In 1875 relations between Prussia and the Catholic Church reached an all-time low. In February of that year, the Pope had issued an encyclical declaring that the Kulturkampf laws issued by Prussian Minister of Culture Adalbert Falk were invalid and non-binding on Catholic priests. In response, the Prussian government began a campaign to deprive all priests of government subsidies unless they provided a written declaration that they would observe the law of the land. In the caricature “Between Berlin and Rome” (1875), published in the satirical journal Kladderadatsch, this high-stakes conflict between church and state is depicted as a chess game. The players are Bismarck and Pope Pius IX (1792–1878, elected 1846). The caption reads: [Pius IX]: “The last move was certainly unpleasant for me; but the game is not up yet. I still have a very nice move in petto!” [Bismarck]: “That will be your last one, and then in a few moves you will have lost—at least for Germany.” Next to Bismarck’s right hand are papal chess pieces that have been “interned,” representing Church possessions confiscated by the Prussian state. Bismarck’s queen is Germania; another of his pieces is labeled “press,” and his pawns bear the insignia of other legal paragraphs (§§) designed to diminish clerical influence. The Pope’s resources include papal encyclicals, syllabi (e.g. the Syllabus of Errors, 1864), and excommunication. One of his pieces is marked “W” for the Center Party leader Ludwig Windthorst (1812–1891).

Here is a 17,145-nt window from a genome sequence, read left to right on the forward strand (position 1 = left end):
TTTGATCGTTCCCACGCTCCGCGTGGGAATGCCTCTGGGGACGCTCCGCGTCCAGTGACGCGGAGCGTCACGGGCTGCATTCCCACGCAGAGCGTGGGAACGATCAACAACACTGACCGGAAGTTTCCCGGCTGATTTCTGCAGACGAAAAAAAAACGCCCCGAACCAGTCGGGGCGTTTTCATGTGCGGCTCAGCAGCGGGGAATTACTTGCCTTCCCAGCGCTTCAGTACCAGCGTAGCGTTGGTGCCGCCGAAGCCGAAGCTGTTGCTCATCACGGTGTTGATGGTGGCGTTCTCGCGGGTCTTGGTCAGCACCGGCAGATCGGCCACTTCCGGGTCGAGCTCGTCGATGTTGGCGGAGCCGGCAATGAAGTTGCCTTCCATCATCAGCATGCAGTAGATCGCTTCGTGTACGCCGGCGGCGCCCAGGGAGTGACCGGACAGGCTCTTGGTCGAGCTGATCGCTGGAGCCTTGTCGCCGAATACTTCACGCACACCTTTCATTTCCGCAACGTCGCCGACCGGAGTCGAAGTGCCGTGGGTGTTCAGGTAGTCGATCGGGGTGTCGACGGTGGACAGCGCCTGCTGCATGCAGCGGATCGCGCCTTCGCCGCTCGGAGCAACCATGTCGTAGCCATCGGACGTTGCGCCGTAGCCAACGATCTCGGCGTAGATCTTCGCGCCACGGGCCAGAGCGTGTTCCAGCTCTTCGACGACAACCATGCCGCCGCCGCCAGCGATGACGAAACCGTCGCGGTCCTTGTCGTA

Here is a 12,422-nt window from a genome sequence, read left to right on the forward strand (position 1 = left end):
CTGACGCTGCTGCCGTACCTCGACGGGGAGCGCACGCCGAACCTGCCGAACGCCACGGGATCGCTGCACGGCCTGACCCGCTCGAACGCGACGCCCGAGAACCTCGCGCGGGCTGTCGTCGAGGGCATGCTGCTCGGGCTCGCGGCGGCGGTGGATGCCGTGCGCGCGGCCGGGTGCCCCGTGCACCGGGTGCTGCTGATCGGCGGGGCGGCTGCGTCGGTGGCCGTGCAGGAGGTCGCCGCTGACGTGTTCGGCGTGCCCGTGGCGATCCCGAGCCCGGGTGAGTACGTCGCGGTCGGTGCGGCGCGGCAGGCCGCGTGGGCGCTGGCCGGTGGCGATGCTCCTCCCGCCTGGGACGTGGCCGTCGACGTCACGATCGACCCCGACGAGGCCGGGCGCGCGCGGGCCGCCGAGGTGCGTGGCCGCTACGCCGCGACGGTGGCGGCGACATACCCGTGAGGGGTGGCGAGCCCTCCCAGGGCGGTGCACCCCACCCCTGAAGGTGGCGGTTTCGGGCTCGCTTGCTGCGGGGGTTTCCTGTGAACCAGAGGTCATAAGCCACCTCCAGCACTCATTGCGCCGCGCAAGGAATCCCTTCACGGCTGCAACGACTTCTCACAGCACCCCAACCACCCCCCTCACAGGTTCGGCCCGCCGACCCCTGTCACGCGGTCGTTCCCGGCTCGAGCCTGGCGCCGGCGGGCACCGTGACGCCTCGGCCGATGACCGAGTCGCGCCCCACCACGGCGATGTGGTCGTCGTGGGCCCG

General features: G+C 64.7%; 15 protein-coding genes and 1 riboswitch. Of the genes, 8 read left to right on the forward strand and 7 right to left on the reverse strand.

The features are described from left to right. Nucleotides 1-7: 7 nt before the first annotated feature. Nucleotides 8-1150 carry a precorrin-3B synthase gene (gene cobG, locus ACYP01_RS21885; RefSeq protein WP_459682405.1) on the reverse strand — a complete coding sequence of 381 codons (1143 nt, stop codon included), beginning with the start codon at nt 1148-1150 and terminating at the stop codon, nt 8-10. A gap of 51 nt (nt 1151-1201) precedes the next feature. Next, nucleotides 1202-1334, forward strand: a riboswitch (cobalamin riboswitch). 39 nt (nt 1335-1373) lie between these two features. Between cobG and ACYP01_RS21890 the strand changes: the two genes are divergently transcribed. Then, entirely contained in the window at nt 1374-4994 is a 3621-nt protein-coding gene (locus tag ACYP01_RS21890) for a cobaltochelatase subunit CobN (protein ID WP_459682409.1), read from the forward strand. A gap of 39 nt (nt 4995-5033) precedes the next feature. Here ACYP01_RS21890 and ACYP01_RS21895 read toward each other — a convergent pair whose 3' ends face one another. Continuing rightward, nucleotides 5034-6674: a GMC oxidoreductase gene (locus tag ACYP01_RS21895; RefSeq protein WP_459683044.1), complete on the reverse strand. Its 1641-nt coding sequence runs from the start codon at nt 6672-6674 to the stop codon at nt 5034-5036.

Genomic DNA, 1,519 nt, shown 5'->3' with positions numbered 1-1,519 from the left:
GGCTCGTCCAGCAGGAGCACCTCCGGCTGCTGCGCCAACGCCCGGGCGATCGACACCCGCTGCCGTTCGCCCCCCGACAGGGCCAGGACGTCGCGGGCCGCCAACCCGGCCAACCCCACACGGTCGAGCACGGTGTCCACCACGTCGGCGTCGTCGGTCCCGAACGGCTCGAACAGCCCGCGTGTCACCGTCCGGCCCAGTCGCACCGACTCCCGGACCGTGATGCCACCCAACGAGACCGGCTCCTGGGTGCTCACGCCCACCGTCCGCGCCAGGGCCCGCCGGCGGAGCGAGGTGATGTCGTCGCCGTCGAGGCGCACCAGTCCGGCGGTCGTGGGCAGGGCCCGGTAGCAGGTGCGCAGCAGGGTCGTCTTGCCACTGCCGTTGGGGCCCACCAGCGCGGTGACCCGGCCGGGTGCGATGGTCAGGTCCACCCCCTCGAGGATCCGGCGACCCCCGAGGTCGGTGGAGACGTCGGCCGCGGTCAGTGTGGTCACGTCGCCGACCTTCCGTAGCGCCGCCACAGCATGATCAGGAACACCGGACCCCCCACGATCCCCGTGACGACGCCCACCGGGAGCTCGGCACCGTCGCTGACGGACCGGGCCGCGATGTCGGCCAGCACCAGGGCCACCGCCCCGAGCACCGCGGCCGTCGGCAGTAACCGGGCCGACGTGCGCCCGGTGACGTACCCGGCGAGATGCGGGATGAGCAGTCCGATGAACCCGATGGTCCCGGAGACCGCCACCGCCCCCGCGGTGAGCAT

“Between Berlin and Rome” (1875)


Source: “Zwischen Berlin und Rome” [“Between Berlin and Rome”]. Bismarck and Pope Pius IX playing chess. Caricature from Kladderadatsch.
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